In MOMS2, the researchers evaluated the children at a comprehensive study visit when the child was 5-10 years old. Children underwent a physical exam and functioning assessment of motor, self-care, and recreational skills. Patients were assessed for physical skills like being able to sit upright independently and, for those who could walk, being able to perform skills like jumping, walking up and down stairs, and standing on one foot.

Of the 183 families enrolled in the MOMS trial, 154 children received the physical functioning assessment as part of MOMS2. Those in the fetal surgery group performed a greater percentage of age-appropriate self-care skills (90.8%) compared to children in the postnatal repair group (85.5%) and were better able to complete tasks like using a fork, brushing teeth, and washing and drying hands. Children who received fetal surgery were also 70% more likely to walk independently, at higher speeds and with better walking style, and were more adept at advanced motor skills like walking up and down stairs compared with children in the postnatal repair group. Those in the fetal surgery group were also more than twice as likely to walk without braces on their legs compared with children in the postnatal repair group.

"These data are important for demonstrating that fetal surgery for spina bifida improves mobility well into school age, but the implications of these results are even more profound," said first author Amy J. Houtrow, MD, PhD, MPH, Pediatric Rehabilitation Medicine Division Chief at UPMC Children's Hospital of Pittsburgh. "When children are able to move around independently and interact with their peers, it dramatically changes the way they engage with the world. Better mobility makes socializing easier and improves their overall quality of life. Additionally, demonstrating more independence with self-care skills at school-age means they are more likely to be independent as adults."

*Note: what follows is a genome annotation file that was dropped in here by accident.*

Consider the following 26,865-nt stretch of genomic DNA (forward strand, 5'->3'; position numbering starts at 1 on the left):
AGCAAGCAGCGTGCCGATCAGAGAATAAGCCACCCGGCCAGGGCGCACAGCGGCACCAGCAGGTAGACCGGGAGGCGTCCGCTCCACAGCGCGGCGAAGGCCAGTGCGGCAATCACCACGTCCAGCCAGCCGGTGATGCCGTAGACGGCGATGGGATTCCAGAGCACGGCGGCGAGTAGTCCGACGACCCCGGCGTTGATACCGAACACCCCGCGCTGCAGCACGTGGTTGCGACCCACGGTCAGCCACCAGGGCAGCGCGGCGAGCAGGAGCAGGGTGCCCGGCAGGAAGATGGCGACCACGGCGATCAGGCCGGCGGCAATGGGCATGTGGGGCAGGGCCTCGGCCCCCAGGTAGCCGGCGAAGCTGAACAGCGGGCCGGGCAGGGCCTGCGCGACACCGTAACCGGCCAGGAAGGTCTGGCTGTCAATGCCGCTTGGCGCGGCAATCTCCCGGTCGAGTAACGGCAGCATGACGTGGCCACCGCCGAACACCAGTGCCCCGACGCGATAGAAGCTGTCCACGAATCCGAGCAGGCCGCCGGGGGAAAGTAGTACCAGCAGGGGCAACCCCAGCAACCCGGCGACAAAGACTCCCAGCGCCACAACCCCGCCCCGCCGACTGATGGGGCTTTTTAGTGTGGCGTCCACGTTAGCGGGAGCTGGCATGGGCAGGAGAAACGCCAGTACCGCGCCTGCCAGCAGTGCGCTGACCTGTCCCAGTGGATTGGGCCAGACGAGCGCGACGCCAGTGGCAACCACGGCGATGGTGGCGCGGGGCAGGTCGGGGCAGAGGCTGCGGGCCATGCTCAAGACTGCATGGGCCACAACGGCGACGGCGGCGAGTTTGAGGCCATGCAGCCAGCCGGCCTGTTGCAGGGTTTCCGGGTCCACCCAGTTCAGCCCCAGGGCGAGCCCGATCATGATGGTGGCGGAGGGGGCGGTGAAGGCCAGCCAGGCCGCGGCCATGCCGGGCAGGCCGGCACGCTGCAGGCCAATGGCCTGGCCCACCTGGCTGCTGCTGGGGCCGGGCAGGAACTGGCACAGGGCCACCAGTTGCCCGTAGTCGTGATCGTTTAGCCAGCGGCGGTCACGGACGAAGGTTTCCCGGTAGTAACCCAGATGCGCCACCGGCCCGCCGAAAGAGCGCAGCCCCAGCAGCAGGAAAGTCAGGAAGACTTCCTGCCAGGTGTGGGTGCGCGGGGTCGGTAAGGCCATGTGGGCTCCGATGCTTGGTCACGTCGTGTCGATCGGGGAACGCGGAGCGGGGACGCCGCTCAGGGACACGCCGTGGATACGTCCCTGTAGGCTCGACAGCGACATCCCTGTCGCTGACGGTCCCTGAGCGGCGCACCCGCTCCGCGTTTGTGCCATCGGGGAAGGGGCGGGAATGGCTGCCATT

Continued advances in fetal surgery for spina bifida
As a pioneer in the field, CHOP began performing fetal surgery for spina bifida in 1998, three years after CHOP launched the Center for Fetal Diagnosis and Treatment. Since then, the Center has continued to improve the technique and publish on the practice, leading to significant advances.

"When we began performing fetal surgery more than two decades ago, we did so with the hope that the procedure would improve lives for children and their families," Dr. Adzick said. "As we continue to improve the technique, shortening surgery times and increasing the gestational age at birth, we are heartened by these results, which show the lasting benefits of fetal surgery."

The research was funded by NIH NICHD grant U011HD06854.

Houtrow AJ, MacPherson C, Jackson-Coty J, Rivera M, Flynn L, Burrows PK, Adzick NS, Fletcher JM, Gupta N, Howell LJ, Brock III JW, Lee H, Walker WO, Thom EA. "Prenatal repair and physical functioning among children with myelomeningocele: A follow-up to a Randomized Controlled Trial," JAMA Pediatrics, February 8, 2020. DOI: 10.1001/jamapediatrics.2020.5674

About Children's Hospital of Philadelphia: Children's Hospital of Philadelphia was founded in 1855 as the nation's first pediatric hospital. Through its long-standing commitment to providing exceptional patient care, training new generations of pediatric healthcare professionals, and pioneering major research initiatives, Children's Hospital has fostered many discoveries that have benefited children worldwide. Its pediatric research program is among the largest in the country. In addition, its unique family-centered care and public service programs have brought the 595-bed hospital recognition as a leading advocate for children and adolescents. For more information, visit http://www.chop.edu

Contact: Ashley Moore
Children's Hospital of Philadelphia
Phone: (267) 426-6071

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SOURCE Children's Hospital of Philadelphia